Friday, March 16, 2007

Kurt Schwitters

Kurt Schwitters (1887-1948)

Born in Hanover, Germany, his studies in art were interrupted by WWI. In 1917, he painted his first abstract pictures and in 1918 saw the birth of his famous collage technique "Merz."

During these turbulent years of cultural development, Schwitters met and collaborated with other leading Dadaists such as Arp, Tzara
, Hausmann and others. On hearing Hausmann's sound poem "fmsbw"in 1921, he immediately recognized the great potential of Sound Poetry. With great logic and concentration, he built up a totally abstract piece, "Sonata in Urläten." Over the years, the Sonata grew in both size and variations, and realizing that some phonetic notation for the Sonata was essential if it was not to die with him, he finally published his notations as the last number of his Merz magazine in 1932.

According to Schwitters, merz is derived from the name of the Commerzbank; the word is also notably similar to the French word merde, which translated into English as "shit."

A story is told, but untrue, that he attempted to join the network of Dada artists, only to be rejected by the leader of the Berlin movement, Richard Huelsenbeck, on the premise that Schwitters was "too bourgeois" for Dada. A 2005 exposition on Dada at the Centre Georges Pompidou further acknowledged Schwitters as a member of the larger movement by devoting an entire section to the exhibition of some of his work (Ramade 2005).

Die Schwindlinge's version "Kurt Schwitters: What A Beauty/Die Ursonate/Und Andere Lautgedichte" can be found here (megaupload) Thanks to the excellent blog My Wife Of Sennacherib Is Radiosick Queen. Go there if you're into the avant garde, and like "nurse with wound", "whitehouse", "sun city girls", "merzbow" etc...

Even MORE Kurt Schwitters can be found at the superb Ubuweb (link), a place curated by Kenneth Goldsmith aka Kenny G (known from Wfmu)

Kurt Schwitters’ “Ursonate,” written between 1922 and 1932 was the greatest sound poem of the 20th century. Below the fold, you can find 9 versions of it by sound artists from around the world. Schwitters was primarily known for his Dadaist collages and visual art works, but some feel that the “Ursonate” is the most important and significantly influential work he made. His own legendary recording of his work was lost for years. It finally turned up in an attic in Holland the late ‘80s.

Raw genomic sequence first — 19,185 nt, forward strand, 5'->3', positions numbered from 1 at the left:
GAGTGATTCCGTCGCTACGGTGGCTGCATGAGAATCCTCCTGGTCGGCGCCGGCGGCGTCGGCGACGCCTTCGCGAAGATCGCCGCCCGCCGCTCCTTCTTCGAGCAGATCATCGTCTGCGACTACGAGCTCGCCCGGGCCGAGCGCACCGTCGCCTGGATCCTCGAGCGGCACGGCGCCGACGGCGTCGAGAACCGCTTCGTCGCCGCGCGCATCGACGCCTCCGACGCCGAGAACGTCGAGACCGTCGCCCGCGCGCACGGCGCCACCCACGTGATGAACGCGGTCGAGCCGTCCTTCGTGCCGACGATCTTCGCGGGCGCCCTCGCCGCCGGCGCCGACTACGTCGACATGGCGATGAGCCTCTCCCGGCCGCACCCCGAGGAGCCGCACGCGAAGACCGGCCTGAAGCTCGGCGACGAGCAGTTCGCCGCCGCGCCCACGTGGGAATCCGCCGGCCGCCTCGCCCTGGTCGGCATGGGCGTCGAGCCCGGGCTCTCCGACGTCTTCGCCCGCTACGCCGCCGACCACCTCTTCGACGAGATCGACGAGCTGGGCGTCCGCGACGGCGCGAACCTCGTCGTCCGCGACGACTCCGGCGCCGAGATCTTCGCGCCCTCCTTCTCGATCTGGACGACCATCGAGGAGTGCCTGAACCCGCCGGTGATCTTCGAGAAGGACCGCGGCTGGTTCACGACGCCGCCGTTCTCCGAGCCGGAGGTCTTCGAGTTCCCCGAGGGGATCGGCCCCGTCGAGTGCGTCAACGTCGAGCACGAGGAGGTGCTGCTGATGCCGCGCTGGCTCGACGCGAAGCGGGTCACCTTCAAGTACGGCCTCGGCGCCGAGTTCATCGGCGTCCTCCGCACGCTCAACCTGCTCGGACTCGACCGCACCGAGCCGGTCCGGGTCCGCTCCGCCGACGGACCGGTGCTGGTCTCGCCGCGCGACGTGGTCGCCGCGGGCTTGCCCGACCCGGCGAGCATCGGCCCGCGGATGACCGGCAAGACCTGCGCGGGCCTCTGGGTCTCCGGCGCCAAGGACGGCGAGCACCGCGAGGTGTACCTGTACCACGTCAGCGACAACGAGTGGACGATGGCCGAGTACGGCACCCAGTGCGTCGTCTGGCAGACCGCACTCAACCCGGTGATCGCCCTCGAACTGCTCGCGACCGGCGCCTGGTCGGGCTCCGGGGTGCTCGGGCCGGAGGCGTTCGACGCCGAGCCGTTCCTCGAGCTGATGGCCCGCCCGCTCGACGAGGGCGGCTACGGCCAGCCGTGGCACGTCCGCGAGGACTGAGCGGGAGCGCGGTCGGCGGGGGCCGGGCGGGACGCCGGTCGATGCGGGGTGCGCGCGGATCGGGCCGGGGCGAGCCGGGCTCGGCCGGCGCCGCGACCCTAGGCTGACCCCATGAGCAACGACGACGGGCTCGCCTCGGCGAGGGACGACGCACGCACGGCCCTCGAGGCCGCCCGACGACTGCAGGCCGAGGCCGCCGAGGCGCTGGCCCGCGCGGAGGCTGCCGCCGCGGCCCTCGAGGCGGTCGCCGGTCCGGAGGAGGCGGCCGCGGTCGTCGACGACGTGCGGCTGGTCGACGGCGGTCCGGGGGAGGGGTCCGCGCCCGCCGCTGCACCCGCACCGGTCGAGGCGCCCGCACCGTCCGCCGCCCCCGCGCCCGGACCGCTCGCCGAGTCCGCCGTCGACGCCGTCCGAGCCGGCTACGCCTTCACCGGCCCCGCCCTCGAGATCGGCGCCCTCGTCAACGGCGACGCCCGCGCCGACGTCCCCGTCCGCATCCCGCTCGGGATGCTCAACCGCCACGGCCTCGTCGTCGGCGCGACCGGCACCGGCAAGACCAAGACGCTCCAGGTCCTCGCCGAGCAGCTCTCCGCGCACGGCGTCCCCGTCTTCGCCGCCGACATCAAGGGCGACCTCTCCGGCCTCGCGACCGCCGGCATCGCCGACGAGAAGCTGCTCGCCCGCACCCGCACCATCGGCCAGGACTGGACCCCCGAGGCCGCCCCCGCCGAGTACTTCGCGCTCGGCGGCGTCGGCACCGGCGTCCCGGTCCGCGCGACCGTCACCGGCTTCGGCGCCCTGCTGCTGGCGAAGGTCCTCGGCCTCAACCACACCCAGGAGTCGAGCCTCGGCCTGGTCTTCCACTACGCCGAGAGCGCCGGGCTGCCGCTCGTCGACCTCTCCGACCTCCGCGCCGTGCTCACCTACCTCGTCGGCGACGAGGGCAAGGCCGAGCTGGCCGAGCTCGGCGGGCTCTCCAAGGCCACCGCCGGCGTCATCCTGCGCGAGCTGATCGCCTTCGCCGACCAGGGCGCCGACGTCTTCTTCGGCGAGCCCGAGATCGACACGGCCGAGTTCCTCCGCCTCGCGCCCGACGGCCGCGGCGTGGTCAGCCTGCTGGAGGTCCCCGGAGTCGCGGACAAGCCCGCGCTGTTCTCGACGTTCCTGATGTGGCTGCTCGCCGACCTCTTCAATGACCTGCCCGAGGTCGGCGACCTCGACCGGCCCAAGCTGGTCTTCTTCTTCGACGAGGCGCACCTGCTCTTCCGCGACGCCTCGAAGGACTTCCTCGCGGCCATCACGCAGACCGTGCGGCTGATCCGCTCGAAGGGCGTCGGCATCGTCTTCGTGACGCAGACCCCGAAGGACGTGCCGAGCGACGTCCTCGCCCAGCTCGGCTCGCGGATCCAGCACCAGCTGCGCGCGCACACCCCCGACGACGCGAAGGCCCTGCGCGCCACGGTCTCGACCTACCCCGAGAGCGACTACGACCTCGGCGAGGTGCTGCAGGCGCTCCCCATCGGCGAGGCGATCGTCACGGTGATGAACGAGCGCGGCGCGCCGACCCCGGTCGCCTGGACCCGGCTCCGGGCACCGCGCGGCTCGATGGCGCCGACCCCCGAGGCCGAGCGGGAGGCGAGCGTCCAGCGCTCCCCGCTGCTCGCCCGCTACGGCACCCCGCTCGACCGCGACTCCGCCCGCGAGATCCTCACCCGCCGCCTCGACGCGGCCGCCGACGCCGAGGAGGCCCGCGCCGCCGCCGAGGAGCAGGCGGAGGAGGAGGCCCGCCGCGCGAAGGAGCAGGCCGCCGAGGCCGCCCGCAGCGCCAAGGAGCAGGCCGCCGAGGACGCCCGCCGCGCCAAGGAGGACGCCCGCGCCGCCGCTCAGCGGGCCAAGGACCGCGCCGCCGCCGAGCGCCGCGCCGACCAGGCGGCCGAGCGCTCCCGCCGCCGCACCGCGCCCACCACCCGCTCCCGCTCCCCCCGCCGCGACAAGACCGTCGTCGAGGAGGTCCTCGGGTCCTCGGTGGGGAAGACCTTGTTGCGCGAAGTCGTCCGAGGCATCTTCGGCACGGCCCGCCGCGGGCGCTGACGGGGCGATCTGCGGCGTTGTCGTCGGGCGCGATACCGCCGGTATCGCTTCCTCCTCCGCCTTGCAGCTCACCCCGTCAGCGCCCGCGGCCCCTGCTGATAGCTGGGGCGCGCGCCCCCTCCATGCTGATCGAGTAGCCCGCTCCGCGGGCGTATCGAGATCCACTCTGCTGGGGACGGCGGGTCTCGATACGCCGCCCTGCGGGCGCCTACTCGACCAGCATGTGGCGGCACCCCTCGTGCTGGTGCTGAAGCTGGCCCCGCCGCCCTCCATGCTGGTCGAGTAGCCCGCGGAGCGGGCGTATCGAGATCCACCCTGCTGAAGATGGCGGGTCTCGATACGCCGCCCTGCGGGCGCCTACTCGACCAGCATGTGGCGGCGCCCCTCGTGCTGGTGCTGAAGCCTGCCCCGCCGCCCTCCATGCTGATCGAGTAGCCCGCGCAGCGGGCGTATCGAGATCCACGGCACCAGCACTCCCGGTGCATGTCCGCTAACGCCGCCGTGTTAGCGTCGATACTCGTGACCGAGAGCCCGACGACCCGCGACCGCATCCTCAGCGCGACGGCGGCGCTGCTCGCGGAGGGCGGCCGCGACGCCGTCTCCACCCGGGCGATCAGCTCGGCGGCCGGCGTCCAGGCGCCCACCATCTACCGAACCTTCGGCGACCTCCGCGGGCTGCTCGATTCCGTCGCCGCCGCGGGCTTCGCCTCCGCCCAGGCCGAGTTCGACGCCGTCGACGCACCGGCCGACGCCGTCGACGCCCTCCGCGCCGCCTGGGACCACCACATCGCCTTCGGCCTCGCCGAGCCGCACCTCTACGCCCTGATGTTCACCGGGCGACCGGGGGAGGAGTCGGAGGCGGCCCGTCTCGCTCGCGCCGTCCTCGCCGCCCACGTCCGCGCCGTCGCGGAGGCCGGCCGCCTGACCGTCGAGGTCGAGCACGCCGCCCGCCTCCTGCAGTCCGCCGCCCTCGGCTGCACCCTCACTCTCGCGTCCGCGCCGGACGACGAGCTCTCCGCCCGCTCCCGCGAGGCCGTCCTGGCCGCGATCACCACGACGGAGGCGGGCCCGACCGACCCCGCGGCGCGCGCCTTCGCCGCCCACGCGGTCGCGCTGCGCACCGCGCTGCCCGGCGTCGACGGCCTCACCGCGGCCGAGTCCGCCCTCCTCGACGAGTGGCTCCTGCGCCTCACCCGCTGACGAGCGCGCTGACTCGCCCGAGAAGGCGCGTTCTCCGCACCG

Version 1: Kurt Schwitters’ original version of the “Ursonate”

1. einleitung und erster teil: rondo (21:58)

2. zweiter teil: largo (3:12)

3. dritter teil: scherzo - trio - scherzo (2:24)

4. vierter teil: presto - ablosung - kadenz -schluss (13:36)

Version 2: Canadian sound poet Christian Bök’s version of the “Ursonate” (the fastest version on record)

Christian Bök’s “Ursonate”

Version 3: Jaap Blonk’s first version of the “Ursonate” (1986)

1. Erster teil

2. Rondo allegro largo

4. Scherzo

4. Preto Finale

Version 4: Dutch sound poet Jaap Blonk’s second version of the “Ursonate” (2003)

1. Erster teil

2. Rondo allegro largo

3. Scherzo

4. Presto Finale

5. Cadenza Finale

Version 5: Finnish group Linnunlaulupuu’s version of the “Ursonate” (2005)


Version 6: Japanese sound poet Tomomi Adachi’s variations on the “Ursonate” (2001)

Schwitters Variations

Version 7: French sound poet Sébastien Lespinasse’s version of the “Ursonate” (2003)


Version 8: Ensemble Ordinature’s robot version of the “Ursonate” (undated)

1. Rondo allegro largo

2. Scherzo

3. Preto Finale

Version 9: Canadian composer Christopher Butterfield’s version of the “Ursonate” (undated)

1. Ursonate: Rondo Allegro (22’49")

2. Ursonate: Largo (4’31")

3. Ursonate: Scherzo (2’05")

4. Ursonate: Presto: Finale (13’16")


acwo said...

Interesting blog, I like it :)
keep it up!

Anonymous said...

i love the finnish version most. very nice rhythm. thanks for posting this!

tate matson said...

The Sun is Rising........Truth and Justice are near.

Tate Matson